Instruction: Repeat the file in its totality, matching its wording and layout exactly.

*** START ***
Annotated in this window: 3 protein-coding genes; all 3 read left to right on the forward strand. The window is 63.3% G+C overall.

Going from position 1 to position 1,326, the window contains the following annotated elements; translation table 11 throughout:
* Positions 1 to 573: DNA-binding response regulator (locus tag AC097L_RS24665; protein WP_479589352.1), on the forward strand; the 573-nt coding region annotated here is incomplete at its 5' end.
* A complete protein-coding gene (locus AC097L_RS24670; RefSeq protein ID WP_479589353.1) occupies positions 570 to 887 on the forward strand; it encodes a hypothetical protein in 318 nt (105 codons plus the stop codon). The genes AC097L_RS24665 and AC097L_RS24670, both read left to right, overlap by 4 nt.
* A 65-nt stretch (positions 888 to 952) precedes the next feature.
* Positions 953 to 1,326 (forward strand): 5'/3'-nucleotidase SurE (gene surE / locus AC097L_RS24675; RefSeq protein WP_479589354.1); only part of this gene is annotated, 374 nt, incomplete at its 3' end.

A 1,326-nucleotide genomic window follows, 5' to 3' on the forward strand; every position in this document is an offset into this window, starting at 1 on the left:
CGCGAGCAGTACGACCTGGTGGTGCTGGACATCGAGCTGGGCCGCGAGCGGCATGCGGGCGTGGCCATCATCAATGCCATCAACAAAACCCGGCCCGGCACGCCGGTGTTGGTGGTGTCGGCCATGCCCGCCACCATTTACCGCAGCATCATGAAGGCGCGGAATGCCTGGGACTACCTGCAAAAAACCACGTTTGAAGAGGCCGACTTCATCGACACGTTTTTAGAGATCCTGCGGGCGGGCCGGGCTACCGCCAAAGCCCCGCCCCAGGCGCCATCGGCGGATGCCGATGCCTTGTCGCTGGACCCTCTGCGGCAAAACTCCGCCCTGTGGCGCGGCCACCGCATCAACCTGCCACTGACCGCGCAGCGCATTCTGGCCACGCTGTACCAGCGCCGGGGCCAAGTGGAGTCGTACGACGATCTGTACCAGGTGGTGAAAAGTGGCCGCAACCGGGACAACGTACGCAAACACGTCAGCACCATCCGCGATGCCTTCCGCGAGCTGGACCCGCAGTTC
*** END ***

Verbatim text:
Annotated in this window: 3 protein-coding genes; all 3 read left to right on the forward strand. The window is 63.3% G+C overall.

Going from position 1 to position 1,326, the window contains the following annotated elements; translation table 11 throughout:
* Positions 1 to 573: DNA-binding response regulator (locus tag AC097L_RS24665; protein WP_479589352.1), on the forward strand; the 573-nt coding region annotated here is incomplete at its 5' end.
* A complete protein-coding gene (locus AC097L_RS24670; RefSeq protein ID WP_479589353.1) occupies positions 570 to 887 on the forward strand; it encodes a hypothetical protein in 318 nt (105 codons plus the stop codon). The genes AC097L_RS24665 and AC097L_RS24670, both read left to right, overlap by 4 nt.
* A 65-nt stretch (positions 888 to 952) precedes the next feature.
* Positions 953 to 1,326 (forward strand): 5'/3'-nucleotidase SurE (gene surE / locus AC097L_RS24675; RefSeq protein WP_479589354.1); only part of this gene is annotated, 374 nt, incomplete at its 3' end.

A 1,326-nucleotide genomic window follows, 5' to 3' on the forward strand; every position in this document is an offset into this window, starting at 1 on the left:
CGCGAGCAGTACGACCTGGTGGTGCTGGACATCGAGCTGGGCCGCGAGCGGCATGCGGGCGTGGCCATCATCAATGCCATCAACAAAACCCGGCCCGGCACGCCGGTGTTGGTGGTGTCGGCCATGCCCGCCACCATTTACCGCAGCATCATGAAGGCGCGGAATGCCTGGGACTACCTGCAAAAAACCACGTTTGAAGAGGCCGACTTCATCGACACGTTTTTAGAGATCCTGCGGGCGGGCCGGGCTACCGCCAAAGCCCCGCCCCAGGCGCCATCGGCGGATGCCGATGCCTTGTCGCTGGACCCTCTGCGGCAAAACTCCGCCCTGTGGCGCGGCCACCGCATCAACCTGCCACTGACCGCGCAGCGCATTCTGGCCACGCTGTACCAGCGCCGGGGCCAAGTGGAGTCGTACGACGATCTGTACCAGGTGGTGAAAAGTGGCCGCAACCGGGACAACGTACGCAAACACGTCAGCACCATCCGCGATGCCTTCCGCGAGCTGGACCCGCAGTTC